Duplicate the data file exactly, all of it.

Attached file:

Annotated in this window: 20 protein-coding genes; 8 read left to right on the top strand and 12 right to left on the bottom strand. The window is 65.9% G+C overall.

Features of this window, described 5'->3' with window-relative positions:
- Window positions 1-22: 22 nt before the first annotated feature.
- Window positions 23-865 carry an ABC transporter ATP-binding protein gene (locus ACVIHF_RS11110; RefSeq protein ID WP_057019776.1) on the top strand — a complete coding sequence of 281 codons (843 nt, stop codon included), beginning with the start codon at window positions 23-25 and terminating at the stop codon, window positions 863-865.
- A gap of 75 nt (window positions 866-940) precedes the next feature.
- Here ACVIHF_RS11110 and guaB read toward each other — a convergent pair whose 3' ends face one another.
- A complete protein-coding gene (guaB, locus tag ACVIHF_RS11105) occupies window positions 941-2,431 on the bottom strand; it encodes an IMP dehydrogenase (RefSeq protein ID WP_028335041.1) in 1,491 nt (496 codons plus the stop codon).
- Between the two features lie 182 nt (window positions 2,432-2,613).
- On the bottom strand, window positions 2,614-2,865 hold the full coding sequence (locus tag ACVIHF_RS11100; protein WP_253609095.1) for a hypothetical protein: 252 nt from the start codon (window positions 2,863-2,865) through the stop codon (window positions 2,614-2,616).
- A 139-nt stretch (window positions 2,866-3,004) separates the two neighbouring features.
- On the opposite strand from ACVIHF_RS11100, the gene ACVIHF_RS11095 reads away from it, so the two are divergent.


Annotated in this window: 20 protein-coding genes; 8 read left to right on the top strand and 12 right to left on the bottom strand. The window is 65.9% G+C overall.

Features of this window, described 5'->3' with window-relative positions:
- Window positions 1-22: 22 nt before the first annotated feature.
- Window positions 23-865 carry an ABC transporter ATP-binding protein gene (locus ACVIHF_RS11110; RefSeq protein ID WP_057019776.1) on the top strand — a complete coding sequence of 281 codons (843 nt, stop codon included), beginning with the start codon at window positions 23-25 and terminating at the stop codon, window positions 863-865.
- A gap of 75 nt (window positions 866-940) precedes the next feature.
- Here ACVIHF_RS11110 and guaB read toward each other — a convergent pair whose 3' ends face one another.
- A complete protein-coding gene (guaB, locus tag ACVIHF_RS11105) occupies window positions 941-2,431 on the bottom strand; it encodes an IMP dehydrogenase (RefSeq protein ID WP_028335041.1) in 1,491 nt (496 codons plus the stop codon).
- Between the two features lie 182 nt (window positions 2,432-2,613).
- On the bottom strand, window positions 2,614-2,865 hold the full coding sequence (locus tag ACVIHF_RS11100; protein WP_253609095.1) for a hypothetical protein: 252 nt from the start codon (window positions 2,863-2,865) through the stop codon (window positions 2,614-2,616).
- A 139-nt stretch (window positions 2,866-3,004) separates the two neighbouring features.
- On the opposite strand from ACVIHF_RS11100, the gene ACVIHF_RS11095 reads away from it, so the two are divergent.